My mom has been visiting.  We wanted her to see as much Swissness as possible during her visit so we took her to Brig to see the Cow Festival.*  It was perfect.  I’m sure that if we brainstormed, we could fit a few more Swiss clichés into the day, but they hit all the big ones.

It was interesting to watch them try to move something so big that did not want to move.

We arrived in Brig a bit early and got to see the cows arriving.  They may walk down from alpine pastures, but they take trailers to the parade.  The cows are a special kind of Swiss cow that is raised almost exclusively in the Valais region, Herens.  These cows are known for being particularly aggressive.  In the spring, this area has cow fighting contests.  Here’s a YouTube clip for inquiring minds.

Do I look like I want to wear a flower hat?
I’m in love.  Again.  We had a connection.
My favorite part of the parade
Traditional costumes

This is the capital of raclette.  When in Rome…

What’s a parade without someone handing out samples of local wine? 
They also baptise the crowd with wine. Yes, they really do. Check out the guy in the plaid shirt’s face.
Alphorns!  They sounded great echoing through the valley.
They handed out the apples decorating this float to the crowd.  They did not hand out the cauliflower.
I’m not sure if this is traditionally Swiss.
Carved woods signs announcing the top cows = uber Swiss
Note the ribbons.  That cow is all done up for a night on the town.

Mountain Reine National translates to National Mountain Queen.  She is the prize cow so to speak.  Do you think she won the smack down? 

Sometimes, the cows got really excited about hitting the grass at the end of the parade.
They were lined up according to number and set about eating (and, ahem,  answering nature’s call).
Another cute parade participant
Sorry I didn’t get any decent pictures of the goats.  They were unruly to say the least.
Other parade participants. It said “Heidi” across the back of the cart!
*In the end of September and beginning of October, Switzerland has festivals all over the country to celebrate cow’s descent from alpine pastures.  This was one such affair.

 

“Cheese – Milk’s Leap Toward Immortality”*

Skanky B, Homie G, MC Roni and I toured the Cheese  Factory in Gruyères.* The highlights were:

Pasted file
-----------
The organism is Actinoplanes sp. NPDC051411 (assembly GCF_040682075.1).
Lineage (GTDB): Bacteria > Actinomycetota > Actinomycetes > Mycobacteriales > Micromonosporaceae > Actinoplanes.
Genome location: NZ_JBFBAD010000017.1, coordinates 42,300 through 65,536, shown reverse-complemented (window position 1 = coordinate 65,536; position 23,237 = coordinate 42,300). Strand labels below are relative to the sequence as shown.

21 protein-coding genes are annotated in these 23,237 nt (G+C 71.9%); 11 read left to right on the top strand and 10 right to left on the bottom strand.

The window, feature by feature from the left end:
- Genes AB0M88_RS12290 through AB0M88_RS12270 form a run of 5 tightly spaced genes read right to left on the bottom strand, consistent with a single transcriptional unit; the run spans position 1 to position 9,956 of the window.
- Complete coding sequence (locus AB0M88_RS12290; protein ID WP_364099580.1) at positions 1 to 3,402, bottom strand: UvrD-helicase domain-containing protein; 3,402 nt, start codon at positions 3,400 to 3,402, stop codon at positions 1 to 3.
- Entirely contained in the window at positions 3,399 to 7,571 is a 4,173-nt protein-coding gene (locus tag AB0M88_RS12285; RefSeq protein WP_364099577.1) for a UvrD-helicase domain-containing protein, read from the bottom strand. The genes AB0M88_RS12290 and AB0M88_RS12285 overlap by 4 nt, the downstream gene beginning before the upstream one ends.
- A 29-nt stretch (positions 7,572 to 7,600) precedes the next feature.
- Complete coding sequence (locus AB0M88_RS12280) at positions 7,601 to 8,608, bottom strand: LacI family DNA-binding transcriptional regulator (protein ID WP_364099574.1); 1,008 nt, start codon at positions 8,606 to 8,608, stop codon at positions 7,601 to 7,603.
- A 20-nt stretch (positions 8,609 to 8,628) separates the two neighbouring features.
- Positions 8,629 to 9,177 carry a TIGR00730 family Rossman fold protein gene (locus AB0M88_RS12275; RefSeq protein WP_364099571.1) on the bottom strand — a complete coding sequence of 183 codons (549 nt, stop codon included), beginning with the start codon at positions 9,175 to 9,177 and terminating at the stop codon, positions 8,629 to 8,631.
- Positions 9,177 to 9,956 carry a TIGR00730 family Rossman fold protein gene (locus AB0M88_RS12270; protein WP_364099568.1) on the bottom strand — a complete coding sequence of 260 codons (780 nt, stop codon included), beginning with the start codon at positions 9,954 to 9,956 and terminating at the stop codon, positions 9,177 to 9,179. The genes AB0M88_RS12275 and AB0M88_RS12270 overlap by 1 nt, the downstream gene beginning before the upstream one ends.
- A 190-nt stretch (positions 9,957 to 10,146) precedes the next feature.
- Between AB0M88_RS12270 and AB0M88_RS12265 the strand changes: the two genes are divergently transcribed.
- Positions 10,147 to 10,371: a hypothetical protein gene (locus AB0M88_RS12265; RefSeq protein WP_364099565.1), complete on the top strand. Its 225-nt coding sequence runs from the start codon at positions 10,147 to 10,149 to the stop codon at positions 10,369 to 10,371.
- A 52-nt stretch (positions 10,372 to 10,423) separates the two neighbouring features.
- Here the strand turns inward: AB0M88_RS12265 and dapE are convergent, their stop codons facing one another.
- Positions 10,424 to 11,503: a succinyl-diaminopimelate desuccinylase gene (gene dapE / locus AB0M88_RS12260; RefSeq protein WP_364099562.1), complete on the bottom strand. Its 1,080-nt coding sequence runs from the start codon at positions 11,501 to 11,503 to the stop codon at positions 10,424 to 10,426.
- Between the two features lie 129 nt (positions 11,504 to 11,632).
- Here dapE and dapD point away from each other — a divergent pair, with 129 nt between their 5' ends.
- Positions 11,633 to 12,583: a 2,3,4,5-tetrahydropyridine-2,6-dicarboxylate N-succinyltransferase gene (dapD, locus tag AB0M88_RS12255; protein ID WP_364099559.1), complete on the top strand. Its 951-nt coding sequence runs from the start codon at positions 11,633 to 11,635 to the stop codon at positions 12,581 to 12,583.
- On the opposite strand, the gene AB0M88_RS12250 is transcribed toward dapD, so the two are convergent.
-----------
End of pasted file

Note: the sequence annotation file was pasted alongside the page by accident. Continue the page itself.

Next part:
• the free samples of cheese,
  • the scents of all the wonderful alpine plants the cows eat in the mountains, and
  • the demonstration.

For more information on the tour and the town, check out The Swiss Watch Blog’s Gruyères post.

What is the logical follow up to such an adventure? Fondue, of course.

Check out the cow bell and the view
Sooo tasty

If you are visiting the greater Geneva area and are not a hiker (there are great places to hike near Gruyères), you can take the chocolate train.  It is a great way to see beautiful scenery, the cheese tour, Gruyeres and the Cailler chocolate factory in a single day.

*I just learned that there is a second cheese factory in the mountains around Gruyères. Don’t worry about being uninformed, I will try that one for you too.





Glad We Aren’t Lactose Intolerant

I am so glad that we are not lactose intolerant.  This is a country of dairy where the cow is practically a national symbol (not to discount the goat and sheep’s milk products you see everywhere).  The Swiss do dairy.  They do it a lot.  They do it very, very well.  As a result, we find ourselves constantly trying new, wonderful dairy products.  Delightful (and tasty).  If you are lactose intolerant, you can still easily enjoy the good food here. It is of high quality and very fresh. You will just miss out on some of the abundant dairy yumminess.

To prove my point that the Swiss do a lot of dairy, I took photos of just some of the dairy in one grocery store.  Mind you there is another one across the street.  Enjoy!

P.S. I pounded not one, but two delicious youghrts for breakfast this morning and having mountian milk in my coffee. Excessive? No, just a delightful, darylicious way to start your day.